The reform of traditional art was started after the founding of the PRC. These reforms also included the Chinese opera. Many new operas with contemporary and revolutionary themes were created, but not enough to Mao's liking. In the early 1960s, he complained that China's stage was still dominated by "emperors, kings, general, chancellors, literati and beauties", instead of the proletarian heroic models from worker, peasant or soldier stock who could teach and serve the broad masses of the people.
Mao's demands for a new revolutionary national art enabled his wife, Jiang Qing, to start her crusade to dominate the arts world. In 1963, she started with the revision of a number of Beijing Operas on contemporary themes, Hongdengji (红灯记, The Story of the Red Lamp) and Shajiabang (沙家浜, Shajia village). She continued with Zhiqu weihushan (智取威虎山, Taking Tiger Mountain by Strategy) and Qixi baihutuan (奇袭白虎团, Raid on the White Tiger Regiment). In the Summer of 1964, these works were performed for the first time at an Opera Festival in Shanghai and by then already were called 'model works' (yangbanxi, 样板戏). In the course of the Cultural Revolution, they became to be considered as part of the 'New Socialist Things' that resulted from the movement.
The Festival also exposed her to a number of performances that appealed to her and that she subsequently started revising in 1964-1965. These included Haigang (海港, On the Docks) and a ballet, Hongse niangzi jun (红色娘子军, The Red Detachment of Women). In 1965, she reworked Shaijiabang into a symphony; a year later, she turned her attention to another ballet, Baimao nü (白毛女, The White-haired Girl), based on a yangge (a type of harvest dance) composed in 1944. A second group of nine model works was codified in 1973, but they were not as popular as the earlier eight.
The model works were everywhere. They were broadcast over the radio, made into movies, reproduced on posters and staged all over the country, often reworked for local opera traditions. No matter their form, they had to be identical: model opera scores and production guides were distributed in order to ensure that each performance was the same.
In 1966, Jiang's cooperation with Lin Biao started at the Forum on Literature and Art for the Armed Forces. This provided her with a platform for advocating her model works. The educational effects that the operas were supposed to have owed much to their depiction of the heroes and villains. The heroes had to be gao (高, lofty), da (大, glorious) and quan (全, complete), while the villains had to be base, shabby, ugly and stupid. These effects were further strengthened by the publication of many posters reproducing key scenes from the plays.
Interestingly, Jiang's model works are still very much alive today, if only because the entire population alive during the Cutural Revolution did not hear or see anything else. Songbooks and VCDs or DVDs of most of the model operas are readily available and quite popular with consumers. This is mostly the case with the operas that are set before 1949, when the enemies were the landlords, the Japanese invaders and the Guomindang. Their songs are often sung in karaoke bars and at parties. Their enjoyment is devoid of political meaning, nor is there any lingering negative association with days gone past. Rather, they elicit pleasure and nostalgia.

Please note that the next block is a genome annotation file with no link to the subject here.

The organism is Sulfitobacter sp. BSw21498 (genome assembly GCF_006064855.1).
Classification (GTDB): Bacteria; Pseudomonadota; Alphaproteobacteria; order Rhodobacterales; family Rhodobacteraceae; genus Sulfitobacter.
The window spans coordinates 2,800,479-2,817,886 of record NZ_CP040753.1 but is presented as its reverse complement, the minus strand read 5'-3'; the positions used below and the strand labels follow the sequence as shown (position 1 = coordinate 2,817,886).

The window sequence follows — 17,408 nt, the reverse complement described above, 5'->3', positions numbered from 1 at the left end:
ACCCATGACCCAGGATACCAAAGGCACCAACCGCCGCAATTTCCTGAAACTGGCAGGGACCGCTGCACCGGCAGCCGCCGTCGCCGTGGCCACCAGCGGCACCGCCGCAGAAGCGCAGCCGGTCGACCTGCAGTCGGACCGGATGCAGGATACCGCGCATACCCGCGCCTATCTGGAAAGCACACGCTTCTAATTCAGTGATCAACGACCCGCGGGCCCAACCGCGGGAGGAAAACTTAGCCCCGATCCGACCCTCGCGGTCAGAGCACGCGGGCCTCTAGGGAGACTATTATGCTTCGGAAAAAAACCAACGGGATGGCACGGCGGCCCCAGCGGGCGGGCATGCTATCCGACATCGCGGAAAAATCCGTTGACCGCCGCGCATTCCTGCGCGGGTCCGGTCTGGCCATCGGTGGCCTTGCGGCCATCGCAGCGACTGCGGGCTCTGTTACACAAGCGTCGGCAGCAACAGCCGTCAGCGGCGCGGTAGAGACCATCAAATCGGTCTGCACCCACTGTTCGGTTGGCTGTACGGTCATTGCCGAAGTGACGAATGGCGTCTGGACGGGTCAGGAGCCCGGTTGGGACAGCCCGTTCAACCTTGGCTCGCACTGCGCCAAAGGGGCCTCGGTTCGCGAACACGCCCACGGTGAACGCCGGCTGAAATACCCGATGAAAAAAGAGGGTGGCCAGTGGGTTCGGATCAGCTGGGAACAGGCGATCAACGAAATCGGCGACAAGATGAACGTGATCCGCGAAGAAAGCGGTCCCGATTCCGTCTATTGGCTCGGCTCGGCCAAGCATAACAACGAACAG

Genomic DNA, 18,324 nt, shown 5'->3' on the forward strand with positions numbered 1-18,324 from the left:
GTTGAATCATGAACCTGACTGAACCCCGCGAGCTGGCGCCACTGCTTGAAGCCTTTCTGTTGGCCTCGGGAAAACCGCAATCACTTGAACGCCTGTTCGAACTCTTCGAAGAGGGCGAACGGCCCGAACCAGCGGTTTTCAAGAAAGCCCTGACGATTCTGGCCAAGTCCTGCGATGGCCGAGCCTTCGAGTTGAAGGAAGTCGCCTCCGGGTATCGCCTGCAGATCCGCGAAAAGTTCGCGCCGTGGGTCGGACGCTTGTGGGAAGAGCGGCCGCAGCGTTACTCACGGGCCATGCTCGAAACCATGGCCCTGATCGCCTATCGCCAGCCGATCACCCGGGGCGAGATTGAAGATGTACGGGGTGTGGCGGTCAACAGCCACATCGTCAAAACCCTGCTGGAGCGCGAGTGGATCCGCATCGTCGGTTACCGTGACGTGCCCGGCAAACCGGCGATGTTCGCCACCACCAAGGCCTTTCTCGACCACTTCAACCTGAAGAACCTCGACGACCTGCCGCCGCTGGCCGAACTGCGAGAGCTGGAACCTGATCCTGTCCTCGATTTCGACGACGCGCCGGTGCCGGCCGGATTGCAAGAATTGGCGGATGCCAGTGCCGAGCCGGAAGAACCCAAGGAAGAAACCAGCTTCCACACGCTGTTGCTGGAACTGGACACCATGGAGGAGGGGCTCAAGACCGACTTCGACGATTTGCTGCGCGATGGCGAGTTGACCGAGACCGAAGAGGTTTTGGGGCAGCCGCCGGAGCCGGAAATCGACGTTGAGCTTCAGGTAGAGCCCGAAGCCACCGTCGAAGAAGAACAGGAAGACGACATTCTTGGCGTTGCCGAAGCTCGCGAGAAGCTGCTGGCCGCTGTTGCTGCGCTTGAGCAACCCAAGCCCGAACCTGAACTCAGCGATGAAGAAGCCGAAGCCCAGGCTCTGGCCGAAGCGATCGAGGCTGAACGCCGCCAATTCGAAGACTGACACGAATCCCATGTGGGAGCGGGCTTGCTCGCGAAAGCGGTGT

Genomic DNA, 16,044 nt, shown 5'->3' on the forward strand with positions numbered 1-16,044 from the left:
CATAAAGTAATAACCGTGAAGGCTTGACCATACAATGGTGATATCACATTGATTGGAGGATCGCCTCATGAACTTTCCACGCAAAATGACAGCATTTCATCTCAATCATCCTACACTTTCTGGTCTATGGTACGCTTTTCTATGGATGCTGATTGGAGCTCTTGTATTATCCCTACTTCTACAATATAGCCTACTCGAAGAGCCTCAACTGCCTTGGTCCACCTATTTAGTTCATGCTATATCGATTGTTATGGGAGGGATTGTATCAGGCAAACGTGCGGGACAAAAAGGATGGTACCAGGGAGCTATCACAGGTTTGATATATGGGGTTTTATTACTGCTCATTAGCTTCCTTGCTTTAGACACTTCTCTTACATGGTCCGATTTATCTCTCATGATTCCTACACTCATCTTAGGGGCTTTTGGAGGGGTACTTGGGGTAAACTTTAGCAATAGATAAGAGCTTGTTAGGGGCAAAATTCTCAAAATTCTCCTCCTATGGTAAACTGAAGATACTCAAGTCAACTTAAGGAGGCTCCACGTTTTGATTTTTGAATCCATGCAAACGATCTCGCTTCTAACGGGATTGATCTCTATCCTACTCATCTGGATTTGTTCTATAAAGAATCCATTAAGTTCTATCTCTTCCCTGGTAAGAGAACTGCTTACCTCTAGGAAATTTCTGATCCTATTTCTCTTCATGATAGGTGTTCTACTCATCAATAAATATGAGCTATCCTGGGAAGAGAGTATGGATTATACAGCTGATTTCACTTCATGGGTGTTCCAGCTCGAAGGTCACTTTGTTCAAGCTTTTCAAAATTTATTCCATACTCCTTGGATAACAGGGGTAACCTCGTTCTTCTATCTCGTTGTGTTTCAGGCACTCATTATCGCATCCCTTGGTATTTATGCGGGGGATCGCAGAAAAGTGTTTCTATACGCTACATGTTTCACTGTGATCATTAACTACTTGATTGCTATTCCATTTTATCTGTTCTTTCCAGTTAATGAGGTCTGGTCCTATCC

Paul Clark, "Model Theatrical Works and the Remodelling of the Cultural Revolution", in: Richard King (ed.), Art in Turmoil. The Chinese Cultural Revolution, 1966-76 (Vancouver: UBC Press, 2010)
Clare Sher Ling Eng, "Red Detachment of Women and the Enterprise of Making 'Model' Music during the Chinese Cultural Revolution", voiceXchange 3:1 (2009), 5–37
Yizhong Gu, "The Three Prominences", in Wang Ban (ed.), Words and their stories -- Essays on the Language of the Chinese Revolution (Leiden: Brill, 2011), 283-303
Guo Jian, Yongyi Song & Yuan Zhou, Historical Dictionary of the Chinese Cultural Revolution (Lanham: The Scarecrow Press, Inc., 2006)
Kwok-sing Li (editor) & Mary Lok (translator), A Glossary of Political Terms of the People’s Republic of China (Hong Kong: The Chinese University Press 1995)
Lu Xing, Rethoric of the Chinese Cultural Revolution - The Impact on Chinese Thought, Culture and Communication (Columbia: University of South Carolina Press, 2004)
Sheila Melvin & Jindong Cai, "Nostalgia for the Fruits of Chaos in Chinese Model Operas", The New York Times on the Web, 29 October 2000
Barbara Mittler, A Continuous Revolution -- Making Sense of Cultural Revolution Culture (Cambridge: Harvard University Press, 2013)
Rosemary Roberts, "Positive Women Characters in the Revolutionary Model Works of the Chinese Cultural Revolution: An Argument Against the Theory of Erasure of Gender and Sexuality", Asian Studies Review 28 (2004), 407-422
Rosemary Roberts, "Gendering the Revolutionary Body: Theatrical Costume in Cultural Revolution China", Asian Studies Review 30 (2006), 141-159
Rosemary A. Roberts, Maoist Model Theatre -- The Semiotics of Gender and Sexuality in the Chinese Cultural Revolution (1966-1976) (Leiden: Brill, 2010)
Roxane Witke, Comrade Chiang Ch’ing (London: Weidenfeld and Nicolson, 1977)